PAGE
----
Whew! I just got back from the Greenwich Wine & Food Festival. It was a crazy whirlwind and a complete blast — so many amazing food vendors, talks, games, and music… all set on the beautiful waterfront. Check out pics on my Instagram here and here.
Though I’m pretty beat, I just had to jump on here and give you my recipe for my apple cider char siu pork, the dish I cooked on the demo kitchen stage. Shame on me for not having it ready!
As I mentioned in my demo, I developed this dish for three reasons:
1) It’s a variation on the dish I made when I was first eliminated on Food Network Star. My dish was good, but my presentation didn’t impress the judges. So this was my chance for demo redemption … if only for myself.
2) I wanted to do a home-cooked riff on traditional char siu pork, a dish that perhaps you’ve had but never thought to make for yourself.
3) Char siu ingredients — cinnamon, star anise, cloves, ginger — are very much in line with the flavors of fall. Add apple cider and you’ve got a Chinese-Autumn dish that’s perfect for the season.
Traditional char siu pork is usually something you’d buy because it requires a special oven and esoteric ingredients. I’m pretty happy that this home version comes really close to the original, uses basic ingredients, and swaps out the typical shoulder or belly for lean and fast-cooking tenderloin.
I also call for something called “apple cider molasses”, a fun ingredient you can make at home. Did you know pomegranate molasses is simply reduced pomegranate juice? That was my thinking here. When you reduce the apple cider, you get a deeper, sweeter, thicker liquid that’s gives great flavor and body to the glaze. The concentrated sugar content also helps give the pork that sticky-sweet-and-spiced yum factor.
You can even make a bigger batch of molasses and use it like a syrup or sweetener. Try it in a vinaigrette, or a pop of flavor in your seltzer, or even a topping on yogurt or ice cream. Once you have the apple cider molasses, this dish only takes 30 minutes.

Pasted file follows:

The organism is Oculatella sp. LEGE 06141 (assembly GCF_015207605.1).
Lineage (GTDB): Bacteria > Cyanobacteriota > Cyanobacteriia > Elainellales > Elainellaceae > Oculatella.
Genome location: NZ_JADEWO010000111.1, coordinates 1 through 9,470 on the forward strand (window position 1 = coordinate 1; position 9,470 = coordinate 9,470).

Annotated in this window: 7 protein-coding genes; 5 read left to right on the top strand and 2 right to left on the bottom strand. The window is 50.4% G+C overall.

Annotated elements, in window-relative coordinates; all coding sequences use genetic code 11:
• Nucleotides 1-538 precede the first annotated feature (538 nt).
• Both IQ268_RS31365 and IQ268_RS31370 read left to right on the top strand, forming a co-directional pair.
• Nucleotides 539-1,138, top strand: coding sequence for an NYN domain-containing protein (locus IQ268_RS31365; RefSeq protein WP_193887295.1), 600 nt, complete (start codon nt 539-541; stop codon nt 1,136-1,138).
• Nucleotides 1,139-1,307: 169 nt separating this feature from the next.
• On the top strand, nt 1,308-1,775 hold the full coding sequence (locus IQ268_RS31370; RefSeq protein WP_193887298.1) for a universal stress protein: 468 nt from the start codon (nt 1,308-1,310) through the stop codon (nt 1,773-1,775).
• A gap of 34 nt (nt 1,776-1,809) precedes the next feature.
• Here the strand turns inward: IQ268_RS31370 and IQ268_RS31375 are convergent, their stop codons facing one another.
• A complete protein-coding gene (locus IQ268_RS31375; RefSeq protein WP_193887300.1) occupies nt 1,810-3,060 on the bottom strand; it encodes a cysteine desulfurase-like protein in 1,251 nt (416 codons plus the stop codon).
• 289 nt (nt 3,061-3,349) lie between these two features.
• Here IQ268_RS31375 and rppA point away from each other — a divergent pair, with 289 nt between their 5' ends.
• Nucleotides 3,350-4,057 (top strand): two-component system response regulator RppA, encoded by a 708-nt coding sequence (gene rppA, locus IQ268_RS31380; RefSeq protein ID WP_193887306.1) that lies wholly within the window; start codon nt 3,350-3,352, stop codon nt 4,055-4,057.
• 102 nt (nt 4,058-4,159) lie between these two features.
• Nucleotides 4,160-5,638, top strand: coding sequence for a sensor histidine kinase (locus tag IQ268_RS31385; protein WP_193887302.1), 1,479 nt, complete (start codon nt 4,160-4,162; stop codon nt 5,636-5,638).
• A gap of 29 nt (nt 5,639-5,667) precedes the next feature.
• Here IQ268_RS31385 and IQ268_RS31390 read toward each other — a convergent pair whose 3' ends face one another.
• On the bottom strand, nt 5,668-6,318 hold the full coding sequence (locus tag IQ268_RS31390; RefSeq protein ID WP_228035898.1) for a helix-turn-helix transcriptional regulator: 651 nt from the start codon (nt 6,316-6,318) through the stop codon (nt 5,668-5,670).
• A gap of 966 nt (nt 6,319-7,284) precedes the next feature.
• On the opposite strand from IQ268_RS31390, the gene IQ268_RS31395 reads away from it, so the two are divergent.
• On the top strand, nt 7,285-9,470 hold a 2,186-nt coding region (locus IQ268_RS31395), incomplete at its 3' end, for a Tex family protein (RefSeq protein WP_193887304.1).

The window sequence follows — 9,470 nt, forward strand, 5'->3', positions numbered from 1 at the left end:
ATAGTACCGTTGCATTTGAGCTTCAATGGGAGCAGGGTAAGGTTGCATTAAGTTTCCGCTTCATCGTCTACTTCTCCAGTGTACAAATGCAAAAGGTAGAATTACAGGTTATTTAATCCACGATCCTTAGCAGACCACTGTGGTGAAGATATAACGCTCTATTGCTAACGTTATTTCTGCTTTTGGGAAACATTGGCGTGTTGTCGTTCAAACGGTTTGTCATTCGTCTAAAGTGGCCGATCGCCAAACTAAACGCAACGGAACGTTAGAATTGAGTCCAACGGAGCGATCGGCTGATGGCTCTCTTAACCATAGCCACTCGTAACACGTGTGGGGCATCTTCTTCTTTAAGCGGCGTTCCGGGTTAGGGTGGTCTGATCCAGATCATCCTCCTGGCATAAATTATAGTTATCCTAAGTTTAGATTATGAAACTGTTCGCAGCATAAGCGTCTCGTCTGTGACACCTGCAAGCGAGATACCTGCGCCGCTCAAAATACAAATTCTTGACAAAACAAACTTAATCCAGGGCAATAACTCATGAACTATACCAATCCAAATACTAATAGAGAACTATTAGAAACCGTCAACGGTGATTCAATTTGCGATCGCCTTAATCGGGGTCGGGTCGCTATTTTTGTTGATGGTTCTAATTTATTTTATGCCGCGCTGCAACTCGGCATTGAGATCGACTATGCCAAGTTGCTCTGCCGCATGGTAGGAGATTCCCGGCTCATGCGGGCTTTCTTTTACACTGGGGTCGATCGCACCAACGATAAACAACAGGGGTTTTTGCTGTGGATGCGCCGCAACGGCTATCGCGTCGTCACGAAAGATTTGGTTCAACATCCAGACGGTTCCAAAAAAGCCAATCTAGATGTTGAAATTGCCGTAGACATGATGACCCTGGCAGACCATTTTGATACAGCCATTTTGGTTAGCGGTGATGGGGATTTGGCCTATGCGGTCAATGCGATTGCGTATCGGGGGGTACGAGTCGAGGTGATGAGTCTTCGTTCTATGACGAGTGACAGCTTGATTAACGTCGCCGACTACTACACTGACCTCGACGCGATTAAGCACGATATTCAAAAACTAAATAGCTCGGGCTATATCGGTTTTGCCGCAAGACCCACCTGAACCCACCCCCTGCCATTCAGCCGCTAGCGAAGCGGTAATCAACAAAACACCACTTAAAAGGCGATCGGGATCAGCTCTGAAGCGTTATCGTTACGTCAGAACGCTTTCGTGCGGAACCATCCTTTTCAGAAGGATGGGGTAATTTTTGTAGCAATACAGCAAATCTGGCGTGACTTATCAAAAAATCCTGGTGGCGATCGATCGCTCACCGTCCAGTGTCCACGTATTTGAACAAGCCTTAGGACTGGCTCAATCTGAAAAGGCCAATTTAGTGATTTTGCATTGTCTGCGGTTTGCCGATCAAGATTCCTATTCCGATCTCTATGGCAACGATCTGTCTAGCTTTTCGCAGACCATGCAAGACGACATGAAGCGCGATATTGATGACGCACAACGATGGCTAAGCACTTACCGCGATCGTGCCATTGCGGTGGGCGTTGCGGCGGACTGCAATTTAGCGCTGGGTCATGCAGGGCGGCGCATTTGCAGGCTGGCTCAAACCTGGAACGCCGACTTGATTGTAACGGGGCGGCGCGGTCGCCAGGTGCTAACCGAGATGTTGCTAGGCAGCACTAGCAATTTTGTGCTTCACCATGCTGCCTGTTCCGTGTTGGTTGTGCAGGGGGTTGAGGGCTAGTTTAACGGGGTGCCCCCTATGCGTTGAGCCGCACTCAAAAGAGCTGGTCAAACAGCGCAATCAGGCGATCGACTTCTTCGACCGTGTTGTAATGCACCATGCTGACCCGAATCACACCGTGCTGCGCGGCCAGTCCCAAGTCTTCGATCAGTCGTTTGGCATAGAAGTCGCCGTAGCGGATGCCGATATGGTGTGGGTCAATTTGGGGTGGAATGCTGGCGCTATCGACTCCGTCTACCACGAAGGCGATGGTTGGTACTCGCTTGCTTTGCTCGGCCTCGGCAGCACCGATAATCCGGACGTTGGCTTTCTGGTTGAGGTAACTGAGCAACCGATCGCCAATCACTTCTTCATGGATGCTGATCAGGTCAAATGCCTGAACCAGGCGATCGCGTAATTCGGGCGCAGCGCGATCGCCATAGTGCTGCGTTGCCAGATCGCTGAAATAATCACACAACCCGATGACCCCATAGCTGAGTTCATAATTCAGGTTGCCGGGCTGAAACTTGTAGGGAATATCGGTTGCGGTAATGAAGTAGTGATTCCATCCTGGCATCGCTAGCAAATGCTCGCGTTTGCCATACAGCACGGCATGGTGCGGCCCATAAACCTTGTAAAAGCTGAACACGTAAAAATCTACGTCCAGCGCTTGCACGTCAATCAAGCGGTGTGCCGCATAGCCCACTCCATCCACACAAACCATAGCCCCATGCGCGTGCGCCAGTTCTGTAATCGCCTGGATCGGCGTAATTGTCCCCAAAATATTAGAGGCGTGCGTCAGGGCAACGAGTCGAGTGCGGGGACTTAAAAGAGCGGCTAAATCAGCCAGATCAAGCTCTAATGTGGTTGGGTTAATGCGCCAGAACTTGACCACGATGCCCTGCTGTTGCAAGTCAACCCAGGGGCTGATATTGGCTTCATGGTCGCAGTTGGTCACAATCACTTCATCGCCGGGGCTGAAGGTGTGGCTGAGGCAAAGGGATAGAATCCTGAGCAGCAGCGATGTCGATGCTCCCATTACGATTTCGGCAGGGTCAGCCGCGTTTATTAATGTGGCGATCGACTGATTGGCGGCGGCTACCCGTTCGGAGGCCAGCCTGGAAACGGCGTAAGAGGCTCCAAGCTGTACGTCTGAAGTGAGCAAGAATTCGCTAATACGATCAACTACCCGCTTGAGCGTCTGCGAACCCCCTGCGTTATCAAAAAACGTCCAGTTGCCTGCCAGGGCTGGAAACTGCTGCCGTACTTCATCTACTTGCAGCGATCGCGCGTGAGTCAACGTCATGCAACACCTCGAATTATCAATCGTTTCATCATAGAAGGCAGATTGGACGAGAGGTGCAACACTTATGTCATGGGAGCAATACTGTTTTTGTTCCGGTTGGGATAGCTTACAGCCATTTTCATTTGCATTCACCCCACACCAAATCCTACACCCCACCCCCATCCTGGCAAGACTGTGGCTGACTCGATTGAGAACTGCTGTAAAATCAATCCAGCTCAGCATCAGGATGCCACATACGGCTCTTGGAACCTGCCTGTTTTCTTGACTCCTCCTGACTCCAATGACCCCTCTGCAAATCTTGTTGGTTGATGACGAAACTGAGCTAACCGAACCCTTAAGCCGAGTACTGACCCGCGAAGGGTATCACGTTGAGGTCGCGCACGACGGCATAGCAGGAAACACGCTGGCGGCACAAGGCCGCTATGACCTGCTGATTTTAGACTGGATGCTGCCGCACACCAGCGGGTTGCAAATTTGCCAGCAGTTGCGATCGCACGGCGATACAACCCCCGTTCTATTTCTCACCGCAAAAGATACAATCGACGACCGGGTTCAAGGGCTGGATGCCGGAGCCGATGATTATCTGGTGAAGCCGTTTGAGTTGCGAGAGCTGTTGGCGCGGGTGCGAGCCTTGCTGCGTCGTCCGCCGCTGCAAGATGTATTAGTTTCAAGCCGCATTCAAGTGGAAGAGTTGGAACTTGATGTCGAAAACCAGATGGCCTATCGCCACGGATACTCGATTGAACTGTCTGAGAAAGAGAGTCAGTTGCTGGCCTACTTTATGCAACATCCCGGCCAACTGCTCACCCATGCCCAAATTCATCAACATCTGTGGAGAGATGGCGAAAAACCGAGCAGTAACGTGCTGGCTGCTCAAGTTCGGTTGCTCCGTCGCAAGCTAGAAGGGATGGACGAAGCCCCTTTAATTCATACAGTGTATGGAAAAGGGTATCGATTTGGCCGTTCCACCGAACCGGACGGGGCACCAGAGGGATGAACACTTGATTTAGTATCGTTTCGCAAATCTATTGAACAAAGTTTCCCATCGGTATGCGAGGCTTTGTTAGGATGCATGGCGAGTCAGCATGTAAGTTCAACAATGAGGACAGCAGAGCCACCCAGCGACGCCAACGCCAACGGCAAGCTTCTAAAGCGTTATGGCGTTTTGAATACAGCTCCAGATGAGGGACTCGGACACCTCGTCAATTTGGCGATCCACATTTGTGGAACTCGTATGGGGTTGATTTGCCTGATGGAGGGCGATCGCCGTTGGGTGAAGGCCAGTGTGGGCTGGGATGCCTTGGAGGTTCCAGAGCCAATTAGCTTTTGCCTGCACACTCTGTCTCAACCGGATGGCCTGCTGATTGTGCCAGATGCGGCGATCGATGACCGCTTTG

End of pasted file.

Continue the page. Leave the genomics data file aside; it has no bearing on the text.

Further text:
5 cups apple cider
¾ cup soy sauce
¼ cup hoisin sauce
6 garlic cloves, smashed
2-inch knob of ginger, peeled and sliced
3 tablespoons annatto seeds (optional — adds some of the red color characteristic of char siu pork, but very little flavor)
5 cinnamon sticks
½ cup star anise pods
1 tablespoon whole cloves
¼ cup honey
2 boneless pork tenderloins — 2-2 ½ lb in total
1 tablespoon 5-spice powder
1 tablespoon salt
2 tablespoons grapeseed oil
Add apple cider to medium saucepan and bring to a boil. Lower to simmer and reduce until 20% of volume, about 1 hour. You will have about 1 cup of reduced apple cider “molasses”. This can be done up to 3 days ahead.
Preheat oven to 425°F. Line baking sheet with foil, making sure it is entirely covered.
Dry pork loin with a paper towel and cut each tenderloin into two halves, so you have four pieces total. Rub with five spice powder and salt. Bring large skillet to medium-high heat and add oil. Sear the pork loin on all sides, 3-4 minutes on each side.
Place pork pieces on baking sheet and place in the oven on the middle rack. Roast for 15 minutes.
While the pork is roasting, add apple cider molasses, soy sauce, hoisin sauce, garlic, ginger, annatto seeds, cinnamon, cloves, and star anise to a saucepan. Bring to a boil and then reduce to simmer. Simmer for 15 minutes, then remove from heat. Strain glaze and add honey.
Remove pork from oven and turn oven to broil. One by one, place pork pieces in a medium bowl and spoon glaze on top, making sure the entire surface is coated.
Place pork on top rack and broil for 5 minutes. Remove from oven and allow to rest. Serve with remaining reserved glaze.